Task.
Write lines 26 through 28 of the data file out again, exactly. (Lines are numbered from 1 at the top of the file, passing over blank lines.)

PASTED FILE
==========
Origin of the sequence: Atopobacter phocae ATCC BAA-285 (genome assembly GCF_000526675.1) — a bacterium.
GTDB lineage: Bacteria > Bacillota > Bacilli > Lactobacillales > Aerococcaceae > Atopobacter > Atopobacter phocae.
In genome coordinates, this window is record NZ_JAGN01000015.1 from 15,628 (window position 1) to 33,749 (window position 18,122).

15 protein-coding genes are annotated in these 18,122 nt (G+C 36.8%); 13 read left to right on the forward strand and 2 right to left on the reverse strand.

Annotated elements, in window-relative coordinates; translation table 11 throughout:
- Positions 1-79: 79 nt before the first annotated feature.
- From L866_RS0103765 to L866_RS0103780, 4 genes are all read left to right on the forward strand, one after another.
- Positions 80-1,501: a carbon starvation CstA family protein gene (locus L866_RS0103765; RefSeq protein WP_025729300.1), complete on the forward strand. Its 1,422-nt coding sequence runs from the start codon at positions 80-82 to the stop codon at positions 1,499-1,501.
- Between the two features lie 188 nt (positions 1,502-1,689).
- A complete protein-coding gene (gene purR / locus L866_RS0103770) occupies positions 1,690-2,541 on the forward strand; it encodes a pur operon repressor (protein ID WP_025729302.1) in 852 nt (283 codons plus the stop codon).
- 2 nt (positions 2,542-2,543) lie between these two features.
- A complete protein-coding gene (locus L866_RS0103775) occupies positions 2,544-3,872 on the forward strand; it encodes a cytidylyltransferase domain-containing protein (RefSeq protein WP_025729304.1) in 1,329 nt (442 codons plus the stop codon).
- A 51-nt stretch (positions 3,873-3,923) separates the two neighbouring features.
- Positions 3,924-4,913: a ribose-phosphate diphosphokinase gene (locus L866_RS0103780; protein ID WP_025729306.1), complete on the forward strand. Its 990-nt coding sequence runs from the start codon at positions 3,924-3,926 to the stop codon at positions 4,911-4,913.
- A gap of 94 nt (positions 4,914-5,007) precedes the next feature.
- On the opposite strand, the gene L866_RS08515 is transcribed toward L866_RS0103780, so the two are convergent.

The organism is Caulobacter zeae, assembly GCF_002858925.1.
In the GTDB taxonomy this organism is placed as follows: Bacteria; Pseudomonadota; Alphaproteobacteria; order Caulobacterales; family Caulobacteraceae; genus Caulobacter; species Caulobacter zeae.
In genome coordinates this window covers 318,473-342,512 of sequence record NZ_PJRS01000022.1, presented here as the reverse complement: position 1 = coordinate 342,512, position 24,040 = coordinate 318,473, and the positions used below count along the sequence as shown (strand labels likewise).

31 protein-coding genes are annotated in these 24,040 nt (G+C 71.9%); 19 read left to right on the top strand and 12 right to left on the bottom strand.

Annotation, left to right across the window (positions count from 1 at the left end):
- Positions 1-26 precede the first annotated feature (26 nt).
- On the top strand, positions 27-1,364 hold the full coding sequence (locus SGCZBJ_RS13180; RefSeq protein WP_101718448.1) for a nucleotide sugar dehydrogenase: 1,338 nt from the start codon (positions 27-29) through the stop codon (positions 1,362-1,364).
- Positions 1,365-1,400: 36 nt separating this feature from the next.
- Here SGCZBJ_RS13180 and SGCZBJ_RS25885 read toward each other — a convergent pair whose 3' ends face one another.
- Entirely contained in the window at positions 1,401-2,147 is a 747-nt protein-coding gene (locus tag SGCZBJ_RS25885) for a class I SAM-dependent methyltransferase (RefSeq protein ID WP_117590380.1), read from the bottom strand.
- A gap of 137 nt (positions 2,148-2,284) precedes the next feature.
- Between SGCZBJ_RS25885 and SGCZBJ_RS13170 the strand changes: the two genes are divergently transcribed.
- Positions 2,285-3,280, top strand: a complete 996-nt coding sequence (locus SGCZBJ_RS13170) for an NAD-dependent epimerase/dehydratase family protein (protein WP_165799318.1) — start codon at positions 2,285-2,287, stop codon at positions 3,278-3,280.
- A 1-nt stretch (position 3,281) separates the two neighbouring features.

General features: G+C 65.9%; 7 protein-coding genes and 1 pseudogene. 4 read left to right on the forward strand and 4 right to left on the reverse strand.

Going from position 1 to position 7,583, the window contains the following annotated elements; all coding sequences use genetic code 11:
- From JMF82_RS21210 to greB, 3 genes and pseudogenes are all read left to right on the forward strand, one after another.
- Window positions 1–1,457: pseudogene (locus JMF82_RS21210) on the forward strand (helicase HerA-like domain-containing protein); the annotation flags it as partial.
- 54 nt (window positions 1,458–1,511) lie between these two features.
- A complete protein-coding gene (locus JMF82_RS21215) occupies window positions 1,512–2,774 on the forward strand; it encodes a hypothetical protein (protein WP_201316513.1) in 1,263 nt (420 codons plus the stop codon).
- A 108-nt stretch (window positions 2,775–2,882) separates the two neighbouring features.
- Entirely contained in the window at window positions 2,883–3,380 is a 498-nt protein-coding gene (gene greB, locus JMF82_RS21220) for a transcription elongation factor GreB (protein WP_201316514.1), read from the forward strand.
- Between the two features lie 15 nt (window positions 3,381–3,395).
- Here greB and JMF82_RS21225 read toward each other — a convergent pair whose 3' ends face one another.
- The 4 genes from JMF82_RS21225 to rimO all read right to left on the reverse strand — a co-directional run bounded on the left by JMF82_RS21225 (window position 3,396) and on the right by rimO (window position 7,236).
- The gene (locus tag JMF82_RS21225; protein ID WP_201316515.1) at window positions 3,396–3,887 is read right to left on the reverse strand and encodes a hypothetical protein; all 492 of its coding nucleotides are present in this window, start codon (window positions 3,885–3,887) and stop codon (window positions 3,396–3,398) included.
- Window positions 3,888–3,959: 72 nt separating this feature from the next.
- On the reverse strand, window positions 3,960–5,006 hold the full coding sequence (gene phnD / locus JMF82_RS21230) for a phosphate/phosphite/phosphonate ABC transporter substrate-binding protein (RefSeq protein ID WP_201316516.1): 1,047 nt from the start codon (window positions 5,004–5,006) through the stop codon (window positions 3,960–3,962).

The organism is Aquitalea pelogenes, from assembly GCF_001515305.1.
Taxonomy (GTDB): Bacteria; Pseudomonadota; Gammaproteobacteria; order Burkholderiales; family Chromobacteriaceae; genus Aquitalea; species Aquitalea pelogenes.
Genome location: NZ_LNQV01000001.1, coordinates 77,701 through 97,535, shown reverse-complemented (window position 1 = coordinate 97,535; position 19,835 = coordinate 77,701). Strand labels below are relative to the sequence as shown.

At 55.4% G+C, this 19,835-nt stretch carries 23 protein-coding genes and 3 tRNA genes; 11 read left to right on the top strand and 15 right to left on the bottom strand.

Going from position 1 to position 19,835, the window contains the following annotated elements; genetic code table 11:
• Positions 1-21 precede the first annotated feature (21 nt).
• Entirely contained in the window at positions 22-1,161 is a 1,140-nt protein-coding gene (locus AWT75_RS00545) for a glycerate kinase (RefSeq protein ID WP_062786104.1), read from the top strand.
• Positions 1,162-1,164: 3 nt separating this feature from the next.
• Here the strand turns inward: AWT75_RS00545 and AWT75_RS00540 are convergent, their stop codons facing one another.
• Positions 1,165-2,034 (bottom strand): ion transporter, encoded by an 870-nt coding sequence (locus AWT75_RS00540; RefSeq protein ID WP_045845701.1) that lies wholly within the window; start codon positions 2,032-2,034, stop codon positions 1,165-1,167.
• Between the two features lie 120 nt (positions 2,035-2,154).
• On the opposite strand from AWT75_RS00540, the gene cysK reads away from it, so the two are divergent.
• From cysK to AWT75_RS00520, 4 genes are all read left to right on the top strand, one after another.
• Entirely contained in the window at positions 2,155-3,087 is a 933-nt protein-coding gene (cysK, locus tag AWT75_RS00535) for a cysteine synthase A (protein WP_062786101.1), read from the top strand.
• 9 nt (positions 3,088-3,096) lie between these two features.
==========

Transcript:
- Entirely contained in the window at positions 1,401-2,147 is a 747-nt protein-coding gene (locus tag SGCZBJ_RS25885) for a class I SAM-dependent methyltransferase (RefSeq protein ID WP_117590380.1), read from the bottom strand.
- A gap of 137 nt (positions 2,148-2,284) precedes the next feature.
- Between SGCZBJ_RS25885 and SGCZBJ_RS13170 the strand changes: the two genes are divergently transcribed.